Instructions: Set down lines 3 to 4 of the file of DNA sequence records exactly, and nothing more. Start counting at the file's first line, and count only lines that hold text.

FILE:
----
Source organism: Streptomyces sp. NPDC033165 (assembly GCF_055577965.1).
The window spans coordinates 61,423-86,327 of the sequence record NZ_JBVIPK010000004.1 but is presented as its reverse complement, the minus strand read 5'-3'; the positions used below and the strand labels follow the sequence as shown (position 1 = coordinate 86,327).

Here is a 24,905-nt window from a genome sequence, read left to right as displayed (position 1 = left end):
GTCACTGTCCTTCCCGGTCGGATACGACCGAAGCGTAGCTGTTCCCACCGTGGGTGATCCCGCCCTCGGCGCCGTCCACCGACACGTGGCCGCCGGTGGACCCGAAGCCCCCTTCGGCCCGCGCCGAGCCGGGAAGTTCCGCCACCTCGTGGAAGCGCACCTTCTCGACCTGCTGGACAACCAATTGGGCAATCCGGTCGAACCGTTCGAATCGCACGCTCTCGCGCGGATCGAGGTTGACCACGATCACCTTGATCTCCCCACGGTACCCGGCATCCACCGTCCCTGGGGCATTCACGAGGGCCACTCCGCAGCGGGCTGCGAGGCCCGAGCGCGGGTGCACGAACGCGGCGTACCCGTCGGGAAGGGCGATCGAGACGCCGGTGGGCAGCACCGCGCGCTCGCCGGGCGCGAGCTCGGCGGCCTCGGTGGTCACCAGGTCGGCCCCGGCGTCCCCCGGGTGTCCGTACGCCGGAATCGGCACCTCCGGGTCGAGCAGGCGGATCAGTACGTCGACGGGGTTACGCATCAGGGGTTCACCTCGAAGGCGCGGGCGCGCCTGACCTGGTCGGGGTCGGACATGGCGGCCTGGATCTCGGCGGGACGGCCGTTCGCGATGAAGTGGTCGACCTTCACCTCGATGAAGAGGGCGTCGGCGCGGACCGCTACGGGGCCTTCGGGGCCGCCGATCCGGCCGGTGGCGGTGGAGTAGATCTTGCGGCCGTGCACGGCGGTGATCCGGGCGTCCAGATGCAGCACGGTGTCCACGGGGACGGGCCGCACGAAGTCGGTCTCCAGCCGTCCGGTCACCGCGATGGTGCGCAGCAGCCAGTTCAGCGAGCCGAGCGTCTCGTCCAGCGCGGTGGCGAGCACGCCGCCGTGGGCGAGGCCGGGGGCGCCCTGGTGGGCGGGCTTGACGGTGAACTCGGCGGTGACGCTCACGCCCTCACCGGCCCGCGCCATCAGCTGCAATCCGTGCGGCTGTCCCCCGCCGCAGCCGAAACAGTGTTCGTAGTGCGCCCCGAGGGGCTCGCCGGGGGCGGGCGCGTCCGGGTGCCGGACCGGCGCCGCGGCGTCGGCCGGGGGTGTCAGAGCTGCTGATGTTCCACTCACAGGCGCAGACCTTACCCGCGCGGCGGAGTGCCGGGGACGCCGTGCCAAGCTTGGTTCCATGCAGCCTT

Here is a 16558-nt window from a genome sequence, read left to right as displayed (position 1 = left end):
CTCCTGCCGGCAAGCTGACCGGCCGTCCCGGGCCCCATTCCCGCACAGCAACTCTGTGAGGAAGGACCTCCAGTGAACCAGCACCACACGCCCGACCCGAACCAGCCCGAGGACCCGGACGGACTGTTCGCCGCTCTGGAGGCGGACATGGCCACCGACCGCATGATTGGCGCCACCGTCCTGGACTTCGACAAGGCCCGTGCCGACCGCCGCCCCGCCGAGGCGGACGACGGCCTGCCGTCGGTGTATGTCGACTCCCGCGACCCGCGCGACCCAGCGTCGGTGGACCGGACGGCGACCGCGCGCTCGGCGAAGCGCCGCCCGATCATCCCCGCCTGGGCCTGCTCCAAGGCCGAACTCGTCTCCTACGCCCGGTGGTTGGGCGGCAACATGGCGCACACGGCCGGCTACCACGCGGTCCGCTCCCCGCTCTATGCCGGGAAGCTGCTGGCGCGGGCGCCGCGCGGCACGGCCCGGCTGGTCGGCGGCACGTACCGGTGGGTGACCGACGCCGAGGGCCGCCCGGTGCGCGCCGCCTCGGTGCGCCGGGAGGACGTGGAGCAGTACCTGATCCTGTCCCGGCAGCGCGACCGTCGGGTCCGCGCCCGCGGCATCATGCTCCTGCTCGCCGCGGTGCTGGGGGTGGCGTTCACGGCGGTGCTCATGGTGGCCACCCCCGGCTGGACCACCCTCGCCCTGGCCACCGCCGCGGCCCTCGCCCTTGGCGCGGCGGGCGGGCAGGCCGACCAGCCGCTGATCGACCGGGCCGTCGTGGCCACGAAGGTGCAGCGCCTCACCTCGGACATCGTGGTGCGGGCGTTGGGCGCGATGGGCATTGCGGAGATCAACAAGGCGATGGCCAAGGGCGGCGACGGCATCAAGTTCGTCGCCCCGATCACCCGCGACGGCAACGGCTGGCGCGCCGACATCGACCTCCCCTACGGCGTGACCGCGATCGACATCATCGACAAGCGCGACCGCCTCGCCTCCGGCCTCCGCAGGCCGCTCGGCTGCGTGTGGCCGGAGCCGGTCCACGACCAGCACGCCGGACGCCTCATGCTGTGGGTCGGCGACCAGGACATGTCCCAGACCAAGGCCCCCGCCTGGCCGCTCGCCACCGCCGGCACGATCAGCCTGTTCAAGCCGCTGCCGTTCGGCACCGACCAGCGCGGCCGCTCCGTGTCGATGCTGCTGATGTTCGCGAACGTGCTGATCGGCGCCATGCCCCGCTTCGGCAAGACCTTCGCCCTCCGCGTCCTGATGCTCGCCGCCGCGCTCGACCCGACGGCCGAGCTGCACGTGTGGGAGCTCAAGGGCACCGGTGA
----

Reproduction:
Here is a 24,905-nt window from a genome sequence, read left to right as displayed (position 1 = left end):
GTCACTGTCCTTCCCGGTCGGATACGACCGAAGCGTAGCTGTTCCCACCGTGGGTGATCCCGCCCTCGGCGCCGTCCACCGACACGTGGCCGCCGGTGGACCCGAAGCCCCCTTCGGCCCGCGCCGAGCCGGGAAGTTCCGCCACCTCGTGGAAGCGCACCTTCTCGACCTGCTGGACAACCAATTGGGCAATCCGGTCGAACCGTTCGAATCGCACGCTCTCGCGCGGATCGAGGTTGACCACGATCACCTTGATCTCCCCACGGTACCCGGCATCCACCGTCCCTGGGGCATTCACGAGGGCCACTCCGCAGCGGGCTGCGAGGCCCGAGCGCGGGTGCACGAACGCGGCGTACCCGTCGGGAAGGGCGATCGAGACGCCGGTGGGCAGCACCGCGCGCTCGCCGGGCGCGAGCTCGGCGGCCTCGGTGGTCACCAGGTCGGCCCCGGCGTCCCCCGGGTGTCCGTACGCCGGAATCGGCACCTCCGGGTCGAGCAGGCGGATCAGTACGTCGACGGGGTTACGCATCAGGGGTTCACCTCGAAGGCGCGGGCGCGCCTGACCTGGTCGGGGTCGGACATGGCGGCCTGGATCTCGGCGGGACGGCCGTTCGCGATGAAGTGGTCGACCTTCACCTCGATGAAGAGGGCGTCGGCGCGGACCGCTACGGGGCCTTCGGGGCCGCCGATCCGGCCGGTGGCGGTGGAGTAGATCTTGCGGCCGTGCACGGCGGTGATCCGGGCGTCCAGATGCAGCACGGTGTCCACGGGGACGGGCCGCACGAAGTCGGTCTCCAGCCGTCCGGTCACCGCGATGGTGCGCAGCAGCCAGTTCAGCGAGCCGAGCGTCTCGTCCAGCGCGGTGGCGAGCACGCCGCCGTGGGCGAGGCCGGGGGCGCCCTGGTGGGCGGGCTTGACGGTGAACTCGGCGGTGACGCTCACGCCCTCACCGGCCCGCGCCATCAGCTGCAATCCGTGCGGCTGTCCCCCGCCGCAGCCGAAACAGTGTTCGTAGTGCGCCCCGAGGGGCTCGCCGGGGGCGGGCGCGTCCGGGTGCCGGACCGGCGCCGCGGCGTCGGCCGGGGGTGTCAGAGCTGCTGATGTTCCACTCACAGGCGCAGACCTTACCCGCGCGGCGGAGTGCCGGGGACGCCGTGCCAAGCTTGGTTCCATGCAGCCTT